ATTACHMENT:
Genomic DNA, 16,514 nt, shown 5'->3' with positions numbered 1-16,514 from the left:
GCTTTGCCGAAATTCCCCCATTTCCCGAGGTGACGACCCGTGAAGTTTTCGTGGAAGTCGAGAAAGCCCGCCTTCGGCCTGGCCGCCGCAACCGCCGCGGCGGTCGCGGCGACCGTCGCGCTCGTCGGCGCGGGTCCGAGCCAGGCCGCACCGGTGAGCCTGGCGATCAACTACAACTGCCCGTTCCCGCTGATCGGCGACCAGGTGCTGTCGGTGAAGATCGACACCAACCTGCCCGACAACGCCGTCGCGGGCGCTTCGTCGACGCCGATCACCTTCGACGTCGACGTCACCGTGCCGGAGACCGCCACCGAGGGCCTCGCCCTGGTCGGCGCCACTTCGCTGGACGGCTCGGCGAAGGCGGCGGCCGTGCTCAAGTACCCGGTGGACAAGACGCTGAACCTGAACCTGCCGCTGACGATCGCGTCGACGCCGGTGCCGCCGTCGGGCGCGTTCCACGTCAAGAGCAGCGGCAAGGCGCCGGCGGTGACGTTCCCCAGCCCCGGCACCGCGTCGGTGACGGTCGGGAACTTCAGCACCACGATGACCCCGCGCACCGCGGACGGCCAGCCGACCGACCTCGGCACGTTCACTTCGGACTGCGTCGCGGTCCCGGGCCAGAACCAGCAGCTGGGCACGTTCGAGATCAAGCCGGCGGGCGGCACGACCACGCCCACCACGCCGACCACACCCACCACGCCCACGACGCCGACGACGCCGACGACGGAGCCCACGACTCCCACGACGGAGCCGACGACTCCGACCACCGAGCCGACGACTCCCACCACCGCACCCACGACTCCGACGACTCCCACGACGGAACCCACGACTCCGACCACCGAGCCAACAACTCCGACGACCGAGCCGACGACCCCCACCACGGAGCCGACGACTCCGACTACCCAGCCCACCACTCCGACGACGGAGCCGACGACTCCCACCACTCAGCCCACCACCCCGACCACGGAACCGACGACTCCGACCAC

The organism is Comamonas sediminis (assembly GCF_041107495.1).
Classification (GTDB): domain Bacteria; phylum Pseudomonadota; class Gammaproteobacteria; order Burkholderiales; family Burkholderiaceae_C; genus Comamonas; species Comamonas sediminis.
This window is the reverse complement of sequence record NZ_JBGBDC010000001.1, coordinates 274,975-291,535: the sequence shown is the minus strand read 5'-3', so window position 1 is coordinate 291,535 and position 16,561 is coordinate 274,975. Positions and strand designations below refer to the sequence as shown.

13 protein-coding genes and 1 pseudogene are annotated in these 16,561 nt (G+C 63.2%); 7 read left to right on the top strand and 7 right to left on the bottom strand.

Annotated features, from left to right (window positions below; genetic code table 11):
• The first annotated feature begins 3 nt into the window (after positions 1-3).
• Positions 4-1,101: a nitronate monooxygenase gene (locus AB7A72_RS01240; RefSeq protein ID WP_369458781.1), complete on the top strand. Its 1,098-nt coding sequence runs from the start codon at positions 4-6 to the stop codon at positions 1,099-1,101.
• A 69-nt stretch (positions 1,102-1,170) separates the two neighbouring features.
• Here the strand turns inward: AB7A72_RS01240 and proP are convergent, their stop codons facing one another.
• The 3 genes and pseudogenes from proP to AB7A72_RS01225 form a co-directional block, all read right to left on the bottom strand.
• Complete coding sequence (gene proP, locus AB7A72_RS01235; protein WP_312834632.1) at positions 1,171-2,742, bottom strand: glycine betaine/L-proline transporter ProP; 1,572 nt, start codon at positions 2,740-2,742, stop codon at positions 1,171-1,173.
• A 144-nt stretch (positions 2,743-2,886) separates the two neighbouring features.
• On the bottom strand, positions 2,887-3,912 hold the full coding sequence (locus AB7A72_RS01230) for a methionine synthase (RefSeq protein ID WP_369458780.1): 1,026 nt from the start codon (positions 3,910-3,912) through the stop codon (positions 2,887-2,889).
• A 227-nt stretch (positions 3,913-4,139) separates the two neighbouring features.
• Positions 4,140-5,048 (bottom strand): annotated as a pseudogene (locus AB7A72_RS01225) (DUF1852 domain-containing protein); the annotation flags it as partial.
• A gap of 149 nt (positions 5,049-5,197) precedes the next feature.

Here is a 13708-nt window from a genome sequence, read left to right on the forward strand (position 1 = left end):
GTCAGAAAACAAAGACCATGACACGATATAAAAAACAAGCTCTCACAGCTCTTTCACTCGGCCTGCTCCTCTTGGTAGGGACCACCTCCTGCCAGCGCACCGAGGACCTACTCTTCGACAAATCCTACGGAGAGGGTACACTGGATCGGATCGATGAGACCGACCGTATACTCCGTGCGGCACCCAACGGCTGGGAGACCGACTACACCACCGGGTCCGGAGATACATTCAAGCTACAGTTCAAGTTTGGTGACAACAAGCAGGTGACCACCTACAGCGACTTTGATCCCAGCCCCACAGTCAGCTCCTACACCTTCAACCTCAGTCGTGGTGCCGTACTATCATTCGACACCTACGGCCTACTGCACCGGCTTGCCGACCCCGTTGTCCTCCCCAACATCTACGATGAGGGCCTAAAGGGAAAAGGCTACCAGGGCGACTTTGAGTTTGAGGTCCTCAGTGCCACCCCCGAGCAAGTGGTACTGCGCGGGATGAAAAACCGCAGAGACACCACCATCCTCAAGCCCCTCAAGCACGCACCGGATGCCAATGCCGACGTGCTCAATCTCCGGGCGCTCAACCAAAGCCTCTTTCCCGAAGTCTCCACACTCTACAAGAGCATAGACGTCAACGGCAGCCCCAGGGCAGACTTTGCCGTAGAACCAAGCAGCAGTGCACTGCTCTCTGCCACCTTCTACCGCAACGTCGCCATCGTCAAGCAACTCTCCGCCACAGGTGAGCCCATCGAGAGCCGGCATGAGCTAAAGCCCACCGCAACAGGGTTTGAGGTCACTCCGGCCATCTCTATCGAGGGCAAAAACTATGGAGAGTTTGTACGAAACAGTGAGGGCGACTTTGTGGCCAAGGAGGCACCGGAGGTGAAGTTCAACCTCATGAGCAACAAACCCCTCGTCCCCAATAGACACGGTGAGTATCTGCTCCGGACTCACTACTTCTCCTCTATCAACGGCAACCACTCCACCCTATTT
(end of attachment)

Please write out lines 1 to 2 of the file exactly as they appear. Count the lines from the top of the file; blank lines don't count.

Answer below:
Genomic DNA, 16,514 nt, shown 5'->3' with positions numbered 1-16,514 from the left:
GCTTTGCCGAAATTCCCCCATTTCCCGAGGTGACGACCCGTGAAGTTTTCGTGGAAGTCGAGAAAGCCCGCCTTCGGCCTGGCCGCCGCAACCGCCGCGGCGGTCGCGGCGACCGTCGCGCTCGTCGGCGCGGGTCCGAGCCAGGCCGCACCGGTGAGCCTGGCGATCAACTACAACTGCCCGTTCCCGCTGATCGGCGACCAGGTGCTGTCGGTGAAGATCGACACCAACCTGCCCGACAACGCCGTCGCGGGCGCTTCGTCGACGCCGATCACCTTCGACGTCGACGTCACCGTGCCGGAGACCGCCACCGAGGGCCTCGCCCTGGTCGGCGCCACTTCGCTGGACGGCTCGGCGAAGGCGGCGGCCGTGCTCAAGTACCCGGTGGACAAGACGCTGAACCTGAACCTGCCGCTGACGATCGCGTCGACGCCGGTGCCGCCGTCGGGCGCGTTCCACGTCAAGAGCAGCGGCAAGGCGCCGGCGGTGACGTTCCCCAGCCCCGGCACCGCGTCGGTGACGGTCGGGAACTTCAGCACCACGATGACCCCGCGCACCGCGGACGGCCAGCCGACCGACCTCGGCACGTTCACTTCGGACTGCGTCGCGGTCCCGGGCCAGAACCAGCAGCTGGGCACGTTCGAGATCAAGCCGGCGGGCGGCACGACCACGCCCACCACGCCGACCACACCCACCACGCCCACGACGCCGACGACGCCGACGACGGAGCCCACGACTCCCACGACGGAGCCGACGACTCCGACCACCGAGCCGACGACTCCCACCACCGCACCCACGACTCCGACGACTCCCACGACGGAACCCACGACTCCGACCACCGAGCCAACAACTCCGACGACCGAGCCGACGACCCCCACCACGGAGCCGACGACTCCGACTACCCAGCCCACCACTCCGACGACGGAGCCGACGACTCCCACCACTCAGCCCACCACCCCGACCACGGAACCGACGACTCCGACCAC